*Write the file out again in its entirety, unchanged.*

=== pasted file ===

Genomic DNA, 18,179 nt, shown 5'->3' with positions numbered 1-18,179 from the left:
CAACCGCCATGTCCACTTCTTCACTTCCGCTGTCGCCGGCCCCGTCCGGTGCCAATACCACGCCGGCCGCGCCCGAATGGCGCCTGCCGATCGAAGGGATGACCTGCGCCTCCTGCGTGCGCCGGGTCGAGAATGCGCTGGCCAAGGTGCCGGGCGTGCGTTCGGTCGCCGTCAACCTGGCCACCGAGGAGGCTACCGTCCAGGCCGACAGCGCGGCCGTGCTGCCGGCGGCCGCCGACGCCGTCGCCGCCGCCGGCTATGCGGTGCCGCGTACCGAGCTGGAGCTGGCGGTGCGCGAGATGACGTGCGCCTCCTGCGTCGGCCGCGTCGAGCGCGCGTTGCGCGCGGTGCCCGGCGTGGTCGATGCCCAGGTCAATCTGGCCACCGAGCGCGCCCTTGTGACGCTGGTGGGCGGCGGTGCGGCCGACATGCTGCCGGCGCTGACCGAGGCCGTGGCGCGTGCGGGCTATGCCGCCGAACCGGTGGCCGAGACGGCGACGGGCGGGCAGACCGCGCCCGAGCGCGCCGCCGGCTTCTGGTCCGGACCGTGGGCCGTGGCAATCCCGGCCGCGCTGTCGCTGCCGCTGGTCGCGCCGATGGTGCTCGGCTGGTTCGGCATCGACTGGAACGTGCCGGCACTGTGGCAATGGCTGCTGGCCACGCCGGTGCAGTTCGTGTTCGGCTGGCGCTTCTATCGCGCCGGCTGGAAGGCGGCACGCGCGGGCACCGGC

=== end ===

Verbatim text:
Genomic DNA, 18,179 nt, shown 5'->3' with positions numbered 1-18,179 from the left:
CAACCGCCATGTCCACTTCTTCACTTCCGCTGTCGCCGGCCCCGTCCGGTGCCAATACCACGCCGGCCGCGCCCGAATGGCGCCTGCCGATCGAAGGGATGACCTGCGCCTCCTGCGTGCGCCGGGTCGAGAATGCGCTGGCCAAGGTGCCGGGCGTGCGTTCGGTCGCCGTCAACCTGGCCACCGAGGAGGCTACCGTCCAGGCCGACAGCGCGGCCGTGCTGCCGGCGGCCGCCGACGCCGTCGCCGCCGCCGGCTATGCGGTGCCGCGTACCGAGCTGGAGCTGGCGGTGCGCGAGATGACGTGCGCCTCCTGCGTCGGCCGCGTCGAGCGCGCGTTGCGCGCGGTGCCCGGCGTGGTCGATGCCCAGGTCAATCTGGCCACCGAGCGCGCCCTTGTGACGCTGGTGGGCGGCGGTGCGGCCGACATGCTGCCGGCGCTGACCGAGGCCGTGGCGCGTGCGGGCTATGCCGCCGAACCGGTGGCCGAGACGGCGACGGGCGGGCAGACCGCGCCCGAGCGCGCCGCCGGCTTCTGGTCCGGACCGTGGGCCGTGGCAATCCCGGCCGCGCTGTCGCTGCCGCTGGTCGCGCCGATGGTGCTCGGCTGGTTCGGCATCGACTGGAACGTGCCGGCACTGTGGCAATGGCTGCTGGCCACGCCGGTGCAGTTCGTGTTCGGCTGGCGCTTCTATCGCGCCGGCTGGAAGGCGGCACGCGCGGGCACCGGC